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Grasso's unindicted co-conspirators

In his Op-Ed piece in the Wall Street Journal, Richard Grasso says he never misled the exchange's board and that he "never negotiated with any of the committees or boards over an annual bonus or award."
/ Source: Forbes

In his op-ed piece in yesterday's Wall Street Journal predicting his "vindication" in court, Richard Grasso, former chairman and chief executive of the New York Stock Exchange, says he never misled the exchange's board and that he "never negotiated with any of the committees or boards over an annual bonus or award." It seems, in Grasso's view, the increasingly majestic bonuses were simply awarded.

In his lawsuit, New York State Attorney General Eliot Spitzer names only Grasso and a single director, as well as the NYSE itself. Grasso blasted Spitzer for not suing former New York State Comptroller H. Carl McCall, who was chairman of the NYSE compensation committee at the end of Grasso's tenure, or "the powerful CEOs who voted for my compensation," whom Grasso does not name. Many have followed Grasso's lead in wondering about the failure to sue McCall, a fellow Democratic politician, and other board members in general.

In fact, McCall joined the compensation committee late in the day, well after Grasso's pay had been determined (though before he was allowed to take nearly $140 million in a lump sum). Stalwarts of the committee included Kenneth Langone, chairman of Invemed, an investment banking firm, who was named in Spitzer's suit; Richard Fuld Jr., CEO of Lehman Brothers; Maurice Greenberg, CEO of American International Group; Mel Karmazin, president of Viacom; David Komansky, then CEO of Merrill Lynch; Gerald Levin, then CEO of Time Warner; Robert Murphy, CEO of LaBranche & Co., a specialist firm; and Alex Trotman, then chairman of Ford Motor. In 2002, they were joined by James Cayne, CEO of The Bear Stearns Cos., Laurence Fink, CEO of BlackRock, Juergen Schrempp, chairman of DaimlerChrysler and Henry Paulson, CEO of The Goldman Sachs Group. These are the executives who, in Grasso's words, "evaluated [his] performance [and] were well aware of the market for executive compensation on Wall Street."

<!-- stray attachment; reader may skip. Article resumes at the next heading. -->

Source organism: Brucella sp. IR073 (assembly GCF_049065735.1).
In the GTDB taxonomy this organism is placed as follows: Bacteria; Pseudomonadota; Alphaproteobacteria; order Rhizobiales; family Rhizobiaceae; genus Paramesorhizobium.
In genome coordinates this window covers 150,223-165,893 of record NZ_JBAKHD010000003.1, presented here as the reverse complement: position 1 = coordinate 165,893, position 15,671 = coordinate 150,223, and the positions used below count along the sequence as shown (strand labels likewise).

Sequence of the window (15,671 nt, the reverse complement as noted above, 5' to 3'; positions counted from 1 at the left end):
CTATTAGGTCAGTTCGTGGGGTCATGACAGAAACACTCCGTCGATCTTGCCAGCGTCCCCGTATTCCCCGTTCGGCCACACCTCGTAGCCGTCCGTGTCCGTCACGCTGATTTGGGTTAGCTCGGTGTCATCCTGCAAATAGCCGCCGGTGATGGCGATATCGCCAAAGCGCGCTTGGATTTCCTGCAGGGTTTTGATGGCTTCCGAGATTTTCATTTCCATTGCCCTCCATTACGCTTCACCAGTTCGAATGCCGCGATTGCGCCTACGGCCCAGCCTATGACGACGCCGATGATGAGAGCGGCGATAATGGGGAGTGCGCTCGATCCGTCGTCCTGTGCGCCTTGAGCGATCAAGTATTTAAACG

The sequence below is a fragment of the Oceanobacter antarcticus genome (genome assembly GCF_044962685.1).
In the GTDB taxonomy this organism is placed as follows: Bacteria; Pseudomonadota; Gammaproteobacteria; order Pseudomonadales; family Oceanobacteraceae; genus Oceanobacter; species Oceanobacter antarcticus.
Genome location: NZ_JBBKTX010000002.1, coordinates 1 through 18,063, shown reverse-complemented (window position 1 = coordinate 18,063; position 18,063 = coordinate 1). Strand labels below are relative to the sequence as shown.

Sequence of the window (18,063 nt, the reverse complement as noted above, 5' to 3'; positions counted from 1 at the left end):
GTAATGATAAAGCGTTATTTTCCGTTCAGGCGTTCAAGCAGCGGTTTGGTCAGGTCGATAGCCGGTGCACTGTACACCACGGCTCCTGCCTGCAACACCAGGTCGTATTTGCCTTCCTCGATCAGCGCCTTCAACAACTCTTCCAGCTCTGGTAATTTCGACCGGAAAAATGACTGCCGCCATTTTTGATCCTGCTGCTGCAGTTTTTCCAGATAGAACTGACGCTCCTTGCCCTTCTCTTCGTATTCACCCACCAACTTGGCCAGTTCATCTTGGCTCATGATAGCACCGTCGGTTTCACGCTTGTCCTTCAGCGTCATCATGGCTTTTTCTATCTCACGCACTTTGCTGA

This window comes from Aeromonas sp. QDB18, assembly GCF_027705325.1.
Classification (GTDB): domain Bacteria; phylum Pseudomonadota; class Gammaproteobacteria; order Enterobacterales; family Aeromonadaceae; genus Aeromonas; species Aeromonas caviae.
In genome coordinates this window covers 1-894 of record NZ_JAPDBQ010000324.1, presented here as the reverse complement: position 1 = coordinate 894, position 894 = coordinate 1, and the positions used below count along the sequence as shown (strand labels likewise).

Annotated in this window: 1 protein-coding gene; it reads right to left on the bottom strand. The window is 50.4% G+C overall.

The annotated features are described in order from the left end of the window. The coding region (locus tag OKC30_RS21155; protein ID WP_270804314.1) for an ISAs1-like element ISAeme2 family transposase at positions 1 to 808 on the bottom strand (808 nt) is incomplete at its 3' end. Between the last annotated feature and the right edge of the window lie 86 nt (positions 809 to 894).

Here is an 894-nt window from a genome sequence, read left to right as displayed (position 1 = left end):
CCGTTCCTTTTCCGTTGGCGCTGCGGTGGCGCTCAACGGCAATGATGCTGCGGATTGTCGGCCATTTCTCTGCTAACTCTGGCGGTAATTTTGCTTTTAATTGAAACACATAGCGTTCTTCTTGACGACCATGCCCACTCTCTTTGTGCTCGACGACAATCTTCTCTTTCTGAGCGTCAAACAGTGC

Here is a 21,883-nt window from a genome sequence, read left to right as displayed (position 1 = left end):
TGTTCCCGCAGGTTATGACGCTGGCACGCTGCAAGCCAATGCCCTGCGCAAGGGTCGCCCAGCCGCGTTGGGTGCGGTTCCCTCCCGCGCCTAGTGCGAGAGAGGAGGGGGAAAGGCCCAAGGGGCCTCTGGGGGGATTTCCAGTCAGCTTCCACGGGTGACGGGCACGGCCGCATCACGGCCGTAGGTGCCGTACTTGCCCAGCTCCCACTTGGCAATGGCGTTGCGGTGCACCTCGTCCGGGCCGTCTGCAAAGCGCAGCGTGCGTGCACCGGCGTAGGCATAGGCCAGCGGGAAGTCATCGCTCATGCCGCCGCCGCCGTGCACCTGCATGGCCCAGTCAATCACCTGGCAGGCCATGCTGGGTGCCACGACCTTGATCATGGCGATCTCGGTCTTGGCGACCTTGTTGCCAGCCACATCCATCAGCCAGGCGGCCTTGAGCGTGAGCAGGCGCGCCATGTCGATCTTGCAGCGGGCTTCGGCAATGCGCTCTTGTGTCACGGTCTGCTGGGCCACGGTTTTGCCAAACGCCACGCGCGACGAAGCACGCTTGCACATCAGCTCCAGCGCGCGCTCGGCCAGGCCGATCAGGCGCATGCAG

Whether they were generally aware is an open question. But surely each knew about his own compensation, and it may be that Grasso's genius was in picking salary-setters who would think a $9.9 million bonus — what Grasso got in 1999 — or even a $25 million bonus was no big deal. So it's a fair question how the compensation committee members were themselves paid in Grasso's fat years.

Of the Wall Street executives on the compensation committee in 2001 and 2002, the average total 2001 compensation was nearly $28.8 million. Grasso's 2001 bonus was $29.15 million, about the same.

According to Spitzer, and Grasso does not dispute the point, Grasso's bonuses were derived in part by comparing his pay to top Wall Street CEOs. The comparison group is not the same as those on the NYSE board or the compensation committee.

Still, familiarity breeds contempt. And (assuming the board members understood what they were doing) the fact that they were getting the same might have made Grasso's pay seem ordinary or "reasonable" to them. This is, according to Spitzer's lawsuit, what the law requires, though his view of reasonable may be somewhat different from Grasso's or Grasso's board's.

Grasso's public position is highly unusual in that his lawyer has been silent and his public relations man has had little to say. Indeed, if Grasso's spokesman Eric Starkman knew about his client's op-ed a day before it was published, he didn't say. Grasso is doing his own talking, announcing his intention to fight and file a counterclaim.

At this point, a trial in this case seems inconceivable, though let's hope it occurs. Spitzer is prone to settling, and Grasso will have few friends if he drags them to court. If it happens, Grasso's defense will be, as he says, "The men and women who set my compensation knew exactly what they were doing." Of course, there were only men; Grasso is indulging in some unearned political correctness here. If a trial reveals what these men were doing, it would raise welcome light on how and why Grasso--and his buddies on the board--made millions more annually, even as fraud was on the rise and the financial markets were starting to dive.